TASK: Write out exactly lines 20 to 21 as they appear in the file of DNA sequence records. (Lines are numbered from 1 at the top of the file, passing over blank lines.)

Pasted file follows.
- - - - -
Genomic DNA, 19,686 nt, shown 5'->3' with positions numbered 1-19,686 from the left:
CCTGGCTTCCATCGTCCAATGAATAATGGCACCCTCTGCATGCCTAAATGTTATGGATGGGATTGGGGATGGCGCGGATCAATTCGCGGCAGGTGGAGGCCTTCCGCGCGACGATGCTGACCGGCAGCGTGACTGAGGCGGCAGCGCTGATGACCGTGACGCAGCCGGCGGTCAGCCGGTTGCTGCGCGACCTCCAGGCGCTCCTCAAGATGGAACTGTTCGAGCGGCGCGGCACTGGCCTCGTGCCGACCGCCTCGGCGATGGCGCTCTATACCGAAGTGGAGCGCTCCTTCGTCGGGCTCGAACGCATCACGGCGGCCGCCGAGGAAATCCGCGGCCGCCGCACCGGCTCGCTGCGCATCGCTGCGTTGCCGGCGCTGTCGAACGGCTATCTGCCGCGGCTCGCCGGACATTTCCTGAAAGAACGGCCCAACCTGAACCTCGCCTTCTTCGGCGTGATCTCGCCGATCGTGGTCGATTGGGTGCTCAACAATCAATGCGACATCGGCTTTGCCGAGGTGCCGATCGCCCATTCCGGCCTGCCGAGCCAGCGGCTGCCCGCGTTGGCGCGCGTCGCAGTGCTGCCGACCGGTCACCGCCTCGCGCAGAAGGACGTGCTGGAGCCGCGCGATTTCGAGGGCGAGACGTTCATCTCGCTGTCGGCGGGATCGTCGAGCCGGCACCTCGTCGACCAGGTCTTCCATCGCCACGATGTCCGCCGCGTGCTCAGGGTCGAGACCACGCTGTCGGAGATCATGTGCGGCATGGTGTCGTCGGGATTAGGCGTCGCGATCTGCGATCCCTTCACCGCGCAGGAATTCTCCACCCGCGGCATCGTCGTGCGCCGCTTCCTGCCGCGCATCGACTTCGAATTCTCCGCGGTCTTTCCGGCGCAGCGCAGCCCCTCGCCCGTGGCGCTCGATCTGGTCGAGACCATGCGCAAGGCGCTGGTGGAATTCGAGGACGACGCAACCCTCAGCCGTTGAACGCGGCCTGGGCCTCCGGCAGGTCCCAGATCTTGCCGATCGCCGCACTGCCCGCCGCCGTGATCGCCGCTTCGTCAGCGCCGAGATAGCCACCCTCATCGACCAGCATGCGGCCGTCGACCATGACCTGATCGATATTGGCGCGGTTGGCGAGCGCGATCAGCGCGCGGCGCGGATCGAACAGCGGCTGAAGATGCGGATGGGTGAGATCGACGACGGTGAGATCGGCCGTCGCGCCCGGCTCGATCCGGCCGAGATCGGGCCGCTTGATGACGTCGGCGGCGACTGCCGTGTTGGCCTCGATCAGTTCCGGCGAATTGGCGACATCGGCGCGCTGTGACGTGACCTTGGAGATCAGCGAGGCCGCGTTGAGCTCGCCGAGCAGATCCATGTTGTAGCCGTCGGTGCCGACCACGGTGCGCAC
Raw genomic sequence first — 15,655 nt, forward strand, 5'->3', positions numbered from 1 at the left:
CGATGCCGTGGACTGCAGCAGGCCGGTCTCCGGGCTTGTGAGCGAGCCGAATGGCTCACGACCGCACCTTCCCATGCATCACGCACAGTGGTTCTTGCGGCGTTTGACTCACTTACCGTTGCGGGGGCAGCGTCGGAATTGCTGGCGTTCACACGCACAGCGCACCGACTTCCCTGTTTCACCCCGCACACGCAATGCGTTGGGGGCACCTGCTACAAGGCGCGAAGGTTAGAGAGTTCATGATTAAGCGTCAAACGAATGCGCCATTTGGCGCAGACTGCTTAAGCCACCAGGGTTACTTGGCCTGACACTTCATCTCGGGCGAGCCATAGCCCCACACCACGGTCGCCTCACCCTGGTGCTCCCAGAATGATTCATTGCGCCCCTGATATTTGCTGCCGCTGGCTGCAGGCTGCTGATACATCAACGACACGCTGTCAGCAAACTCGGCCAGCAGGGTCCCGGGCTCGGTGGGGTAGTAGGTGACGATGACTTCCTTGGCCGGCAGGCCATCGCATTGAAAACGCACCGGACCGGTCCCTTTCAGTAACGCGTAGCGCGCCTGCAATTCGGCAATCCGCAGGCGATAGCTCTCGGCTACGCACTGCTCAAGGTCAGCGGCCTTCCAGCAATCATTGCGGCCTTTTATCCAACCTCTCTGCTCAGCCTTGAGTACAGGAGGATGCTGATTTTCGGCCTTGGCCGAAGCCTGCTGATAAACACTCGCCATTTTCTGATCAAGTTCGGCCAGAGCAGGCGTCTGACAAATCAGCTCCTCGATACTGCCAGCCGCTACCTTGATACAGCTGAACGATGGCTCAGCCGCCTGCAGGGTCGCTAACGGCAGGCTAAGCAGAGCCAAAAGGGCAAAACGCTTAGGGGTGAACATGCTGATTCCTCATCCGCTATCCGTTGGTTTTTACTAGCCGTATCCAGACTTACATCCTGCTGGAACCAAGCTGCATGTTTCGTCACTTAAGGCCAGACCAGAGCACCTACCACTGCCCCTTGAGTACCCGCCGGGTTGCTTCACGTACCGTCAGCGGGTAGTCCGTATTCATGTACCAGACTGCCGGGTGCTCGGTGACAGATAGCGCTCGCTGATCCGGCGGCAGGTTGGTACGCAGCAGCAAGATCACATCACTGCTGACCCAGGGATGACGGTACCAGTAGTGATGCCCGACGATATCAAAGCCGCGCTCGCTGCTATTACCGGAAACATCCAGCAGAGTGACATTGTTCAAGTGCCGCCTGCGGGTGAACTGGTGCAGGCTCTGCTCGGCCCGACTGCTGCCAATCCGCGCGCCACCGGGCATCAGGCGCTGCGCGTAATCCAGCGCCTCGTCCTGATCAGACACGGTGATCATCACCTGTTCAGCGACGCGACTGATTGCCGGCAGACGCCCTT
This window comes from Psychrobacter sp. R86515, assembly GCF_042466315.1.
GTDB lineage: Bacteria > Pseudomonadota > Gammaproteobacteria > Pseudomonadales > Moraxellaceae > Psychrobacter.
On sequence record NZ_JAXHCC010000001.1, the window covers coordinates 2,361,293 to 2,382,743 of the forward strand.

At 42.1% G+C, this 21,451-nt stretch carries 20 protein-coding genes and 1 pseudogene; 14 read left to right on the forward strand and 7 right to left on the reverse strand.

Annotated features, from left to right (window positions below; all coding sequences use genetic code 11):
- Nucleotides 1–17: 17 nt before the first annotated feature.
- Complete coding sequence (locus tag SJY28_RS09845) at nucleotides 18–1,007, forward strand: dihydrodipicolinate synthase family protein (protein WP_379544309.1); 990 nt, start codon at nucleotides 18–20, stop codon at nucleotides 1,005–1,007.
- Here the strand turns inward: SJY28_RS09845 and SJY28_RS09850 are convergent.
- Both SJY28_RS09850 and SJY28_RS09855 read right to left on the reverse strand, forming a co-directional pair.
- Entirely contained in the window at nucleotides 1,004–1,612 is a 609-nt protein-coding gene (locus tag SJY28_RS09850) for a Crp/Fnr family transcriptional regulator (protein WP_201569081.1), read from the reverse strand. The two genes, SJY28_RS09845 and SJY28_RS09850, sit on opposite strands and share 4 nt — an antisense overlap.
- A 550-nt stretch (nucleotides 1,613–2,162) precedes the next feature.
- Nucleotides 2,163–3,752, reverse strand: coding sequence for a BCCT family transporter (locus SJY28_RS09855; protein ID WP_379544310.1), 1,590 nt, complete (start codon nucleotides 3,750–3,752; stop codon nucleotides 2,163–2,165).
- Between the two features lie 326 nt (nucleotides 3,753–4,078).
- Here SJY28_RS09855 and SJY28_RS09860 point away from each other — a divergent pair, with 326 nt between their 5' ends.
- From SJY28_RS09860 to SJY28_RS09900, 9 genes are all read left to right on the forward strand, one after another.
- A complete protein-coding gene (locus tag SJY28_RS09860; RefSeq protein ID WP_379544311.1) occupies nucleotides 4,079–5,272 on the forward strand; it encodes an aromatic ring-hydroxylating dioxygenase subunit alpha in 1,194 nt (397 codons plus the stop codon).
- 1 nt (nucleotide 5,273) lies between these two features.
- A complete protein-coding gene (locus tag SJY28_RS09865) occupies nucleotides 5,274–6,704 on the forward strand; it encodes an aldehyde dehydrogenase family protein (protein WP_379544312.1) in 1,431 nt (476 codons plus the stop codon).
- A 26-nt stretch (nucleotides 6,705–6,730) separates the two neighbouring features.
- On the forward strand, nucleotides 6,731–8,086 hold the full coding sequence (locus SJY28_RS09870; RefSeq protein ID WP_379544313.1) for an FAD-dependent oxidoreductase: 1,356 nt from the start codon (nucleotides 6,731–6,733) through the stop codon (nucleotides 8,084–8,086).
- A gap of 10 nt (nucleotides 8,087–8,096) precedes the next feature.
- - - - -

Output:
- A complete protein-coding gene (locus tag SJY28_RS09860; RefSeq protein ID WP_379544311.1) occupies nucleotides 4,079–5,272 on the forward strand; it encodes an aromatic ring-hydroxylating dioxygenase subunit alpha in 1,194 nt (397 codons plus the stop codon).
- 1 nt (nucleotide 5,273) lies between these two features.